mRNA booster dose generates stronger antibody response after J&J shot: Report

Individuals who received Johnson & Johnson's COVID-19 vaccine will have a stronger neutralizing antibody response if they get a Messenger RNA (mRNA)  shot as the second dose, Axios reported on Tuesday, citing a person who has seen data collected by the U.S. National Institutes of Health.

 Johnson & Johnson has asked the U.S. Food and Drug Administration to approve a shot of its own single-dose vaccine as the booster dose. The FDA's advisers are set to consider the need on Friday.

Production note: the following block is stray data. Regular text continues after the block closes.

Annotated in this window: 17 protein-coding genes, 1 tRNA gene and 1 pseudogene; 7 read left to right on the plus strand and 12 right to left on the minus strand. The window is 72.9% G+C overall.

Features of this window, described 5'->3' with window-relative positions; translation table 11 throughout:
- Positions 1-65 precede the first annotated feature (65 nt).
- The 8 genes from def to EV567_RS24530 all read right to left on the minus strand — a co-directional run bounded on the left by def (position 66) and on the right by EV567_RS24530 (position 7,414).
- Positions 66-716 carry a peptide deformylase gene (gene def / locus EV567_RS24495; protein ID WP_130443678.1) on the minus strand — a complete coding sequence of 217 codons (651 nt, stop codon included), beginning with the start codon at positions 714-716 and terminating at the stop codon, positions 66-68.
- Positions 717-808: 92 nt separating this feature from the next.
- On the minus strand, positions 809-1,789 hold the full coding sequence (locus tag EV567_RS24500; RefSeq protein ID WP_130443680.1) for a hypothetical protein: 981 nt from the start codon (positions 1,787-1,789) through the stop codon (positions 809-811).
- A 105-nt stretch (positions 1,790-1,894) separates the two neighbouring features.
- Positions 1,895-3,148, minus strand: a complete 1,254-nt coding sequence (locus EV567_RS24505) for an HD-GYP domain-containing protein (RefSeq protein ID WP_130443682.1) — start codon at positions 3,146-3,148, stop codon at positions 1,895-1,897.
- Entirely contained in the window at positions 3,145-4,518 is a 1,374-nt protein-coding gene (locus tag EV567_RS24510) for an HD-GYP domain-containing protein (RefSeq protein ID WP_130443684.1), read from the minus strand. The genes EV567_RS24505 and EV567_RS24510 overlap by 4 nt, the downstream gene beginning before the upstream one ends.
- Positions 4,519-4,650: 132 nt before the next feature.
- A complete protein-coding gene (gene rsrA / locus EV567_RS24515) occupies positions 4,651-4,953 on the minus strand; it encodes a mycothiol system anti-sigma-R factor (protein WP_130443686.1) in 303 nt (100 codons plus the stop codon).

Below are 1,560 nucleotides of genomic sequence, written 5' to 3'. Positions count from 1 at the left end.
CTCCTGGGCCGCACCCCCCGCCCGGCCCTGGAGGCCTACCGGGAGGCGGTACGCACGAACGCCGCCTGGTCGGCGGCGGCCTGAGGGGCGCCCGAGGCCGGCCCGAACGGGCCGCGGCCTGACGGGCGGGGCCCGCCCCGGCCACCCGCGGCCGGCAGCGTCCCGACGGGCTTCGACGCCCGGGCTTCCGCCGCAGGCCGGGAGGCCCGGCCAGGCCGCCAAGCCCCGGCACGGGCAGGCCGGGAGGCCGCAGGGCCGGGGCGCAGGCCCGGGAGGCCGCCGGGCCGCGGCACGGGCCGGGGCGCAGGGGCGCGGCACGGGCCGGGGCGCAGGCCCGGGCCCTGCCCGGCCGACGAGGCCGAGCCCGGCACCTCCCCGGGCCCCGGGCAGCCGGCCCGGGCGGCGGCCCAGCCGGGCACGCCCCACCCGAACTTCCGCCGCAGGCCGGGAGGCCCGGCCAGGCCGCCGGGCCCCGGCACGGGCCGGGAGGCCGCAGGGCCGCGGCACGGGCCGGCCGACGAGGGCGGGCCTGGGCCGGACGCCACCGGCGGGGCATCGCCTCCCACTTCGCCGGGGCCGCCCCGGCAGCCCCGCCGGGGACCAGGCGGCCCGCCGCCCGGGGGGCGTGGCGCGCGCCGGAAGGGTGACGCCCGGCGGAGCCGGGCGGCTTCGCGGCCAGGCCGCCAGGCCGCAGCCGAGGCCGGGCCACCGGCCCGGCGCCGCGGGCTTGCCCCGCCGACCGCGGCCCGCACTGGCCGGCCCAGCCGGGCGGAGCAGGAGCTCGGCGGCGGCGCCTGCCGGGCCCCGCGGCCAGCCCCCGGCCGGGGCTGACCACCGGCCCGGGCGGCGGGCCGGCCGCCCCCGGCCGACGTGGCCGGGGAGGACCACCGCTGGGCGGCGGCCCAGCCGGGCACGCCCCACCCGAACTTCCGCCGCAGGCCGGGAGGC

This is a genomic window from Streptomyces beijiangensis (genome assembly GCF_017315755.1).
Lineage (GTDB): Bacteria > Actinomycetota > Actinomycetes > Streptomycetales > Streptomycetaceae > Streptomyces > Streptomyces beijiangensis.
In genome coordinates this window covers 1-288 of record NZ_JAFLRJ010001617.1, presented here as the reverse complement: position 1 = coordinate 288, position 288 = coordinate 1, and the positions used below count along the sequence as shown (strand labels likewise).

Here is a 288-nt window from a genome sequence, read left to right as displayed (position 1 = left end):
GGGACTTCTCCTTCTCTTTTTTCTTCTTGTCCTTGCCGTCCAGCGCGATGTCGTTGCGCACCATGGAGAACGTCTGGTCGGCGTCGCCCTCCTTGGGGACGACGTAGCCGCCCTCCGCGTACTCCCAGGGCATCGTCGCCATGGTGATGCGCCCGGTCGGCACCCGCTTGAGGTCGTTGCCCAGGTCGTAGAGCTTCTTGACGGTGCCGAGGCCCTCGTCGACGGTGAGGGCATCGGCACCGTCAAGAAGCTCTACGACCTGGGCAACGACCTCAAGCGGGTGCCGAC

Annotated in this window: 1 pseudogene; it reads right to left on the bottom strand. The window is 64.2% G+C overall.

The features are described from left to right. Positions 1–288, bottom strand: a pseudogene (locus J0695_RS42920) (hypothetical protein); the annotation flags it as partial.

The National Institute of Health (NIH) will present the mix-and-match data to the FDA panel on Friday, Axios said. There were limitations to the NIH data, according to the report. Neutralizing antibodies only prevent the virus from entering cells and replicating, and the report said it was unclear how long the response will last.

The health regulator's outside experts will also talk over the need for an additional dose of Moderna's vaccine on Friday. Scientists at the FDA have said Moderna had not met all of the agency's criteria to support the use of booster doses of its COVIDvaccine, probably because the efficacy of the shot's first two doses has remained strong.

 

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